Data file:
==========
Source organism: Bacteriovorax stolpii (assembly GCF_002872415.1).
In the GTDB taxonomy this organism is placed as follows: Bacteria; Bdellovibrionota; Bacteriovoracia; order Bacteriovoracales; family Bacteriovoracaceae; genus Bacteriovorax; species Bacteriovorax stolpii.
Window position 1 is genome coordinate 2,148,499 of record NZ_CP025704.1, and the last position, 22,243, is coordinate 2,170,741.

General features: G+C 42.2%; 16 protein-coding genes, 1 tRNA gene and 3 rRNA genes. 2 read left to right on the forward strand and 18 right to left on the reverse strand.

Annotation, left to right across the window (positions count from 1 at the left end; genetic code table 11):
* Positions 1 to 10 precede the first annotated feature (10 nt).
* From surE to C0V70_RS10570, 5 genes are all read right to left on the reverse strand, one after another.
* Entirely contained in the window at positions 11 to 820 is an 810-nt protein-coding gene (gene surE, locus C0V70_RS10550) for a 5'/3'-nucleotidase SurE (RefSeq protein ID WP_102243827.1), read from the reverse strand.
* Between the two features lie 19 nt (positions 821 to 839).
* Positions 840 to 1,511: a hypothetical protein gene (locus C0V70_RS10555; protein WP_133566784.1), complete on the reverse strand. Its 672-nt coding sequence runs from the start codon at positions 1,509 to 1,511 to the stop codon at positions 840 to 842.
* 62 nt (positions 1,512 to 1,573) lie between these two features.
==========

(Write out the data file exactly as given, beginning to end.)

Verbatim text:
Source organism: Bacteriovorax stolpii (assembly GCF_002872415.1).
In the GTDB taxonomy this organism is placed as follows: Bacteria; Bdellovibrionota; Bacteriovoracia; order Bacteriovoracales; family Bacteriovoracaceae; genus Bacteriovorax; species Bacteriovorax stolpii.
Window position 1 is genome coordinate 2,148,499 of record NZ_CP025704.1, and the last position, 22,243, is coordinate 2,170,741.

General features: G+C 42.2%; 16 protein-coding genes, 1 tRNA gene and 3 rRNA genes. 2 read left to right on the forward strand and 18 right to left on the reverse strand.

Annotation, left to right across the window (positions count from 1 at the left end; genetic code table 11):
* Positions 1 to 10 precede the first annotated feature (10 nt).
* From surE to C0V70_RS10570, 5 genes are all read right to left on the reverse strand, one after another.
* Entirely contained in the window at positions 11 to 820 is an 810-nt protein-coding gene (gene surE, locus C0V70_RS10550) for a 5'/3'-nucleotidase SurE (RefSeq protein ID WP_102243827.1), read from the reverse strand.
* Between the two features lie 19 nt (positions 821 to 839).
* Positions 840 to 1,511: a hypothetical protein gene (locus C0V70_RS10555; protein WP_133566784.1), complete on the reverse strand. Its 672-nt coding sequence runs from the start codon at positions 1,509 to 1,511 to the stop codon at positions 840 to 842.
* 62 nt (positions 1,512 to 1,573) lie between these two features.